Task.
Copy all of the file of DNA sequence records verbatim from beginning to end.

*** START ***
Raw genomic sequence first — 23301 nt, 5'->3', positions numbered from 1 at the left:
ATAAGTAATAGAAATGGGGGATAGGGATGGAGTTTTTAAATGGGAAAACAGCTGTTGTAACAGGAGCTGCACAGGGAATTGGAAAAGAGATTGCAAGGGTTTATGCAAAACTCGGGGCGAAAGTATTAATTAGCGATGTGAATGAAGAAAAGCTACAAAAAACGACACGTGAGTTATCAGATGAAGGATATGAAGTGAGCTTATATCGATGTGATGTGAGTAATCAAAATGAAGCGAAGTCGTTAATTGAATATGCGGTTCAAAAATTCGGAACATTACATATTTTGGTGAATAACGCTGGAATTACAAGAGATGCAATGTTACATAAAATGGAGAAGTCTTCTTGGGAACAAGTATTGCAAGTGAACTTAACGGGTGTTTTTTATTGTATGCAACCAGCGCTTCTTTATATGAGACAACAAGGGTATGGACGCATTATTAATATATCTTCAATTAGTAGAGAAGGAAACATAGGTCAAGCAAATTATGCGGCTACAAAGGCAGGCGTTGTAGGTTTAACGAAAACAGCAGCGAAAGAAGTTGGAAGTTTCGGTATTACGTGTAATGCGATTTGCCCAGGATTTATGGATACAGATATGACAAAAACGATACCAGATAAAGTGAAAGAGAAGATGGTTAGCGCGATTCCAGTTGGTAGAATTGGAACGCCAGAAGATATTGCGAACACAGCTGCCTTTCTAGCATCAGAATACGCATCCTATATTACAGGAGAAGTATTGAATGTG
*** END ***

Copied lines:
Raw genomic sequence first — 23301 nt, 5'->3', positions numbered from 1 at the left:
ATAAGTAATAGAAATGGGGGATAGGGATGGAGTTTTTAAATGGGAAAACAGCTGTTGTAACAGGAGCTGCACAGGGAATTGGAAAAGAGATTGCAAGGGTTTATGCAAAACTCGGGGCGAAAGTATTAATTAGCGATGTGAATGAAGAAAAGCTACAAAAAACGACACGTGAGTTATCAGATGAAGGATATGAAGTGAGCTTATATCGATGTGATGTGAGTAATCAAAATGAAGCGAAGTCGTTAATTGAATATGCGGTTCAAAAATTCGGAACATTACATATTTTGGTGAATAACGCTGGAATTACAAGAGATGCAATGTTACATAAAATGGAGAAGTCTTCTTGGGAACAAGTATTGCAAGTGAACTTAACGGGTGTTTTTTATTGTATGCAACCAGCGCTTCTTTATATGAGACAACAAGGGTATGGACGCATTATTAATATATCTTCAATTAGTAGAGAAGGAAACATAGGTCAAGCAAATTATGCGGCTACAAAGGCAGGCGTTGTAGGTTTAACGAAAACAGCAGCGAAAGAAGTTGGAAGTTTCGGTATTACGTGTAATGCGATTTGCCCAGGATTTATGGATACAGATATGACAAAAACGATACCAGATAAAGTGAAAGAGAAGATGGTTAGCGCGATTCCAGTTGGTAGAATTGGAACGCCAGAAGATATTGCGAACACAGCTGCCTTTCTAGCATCAGAATACGCATCCTATATTACAGGAGAAGTATTGAATGTG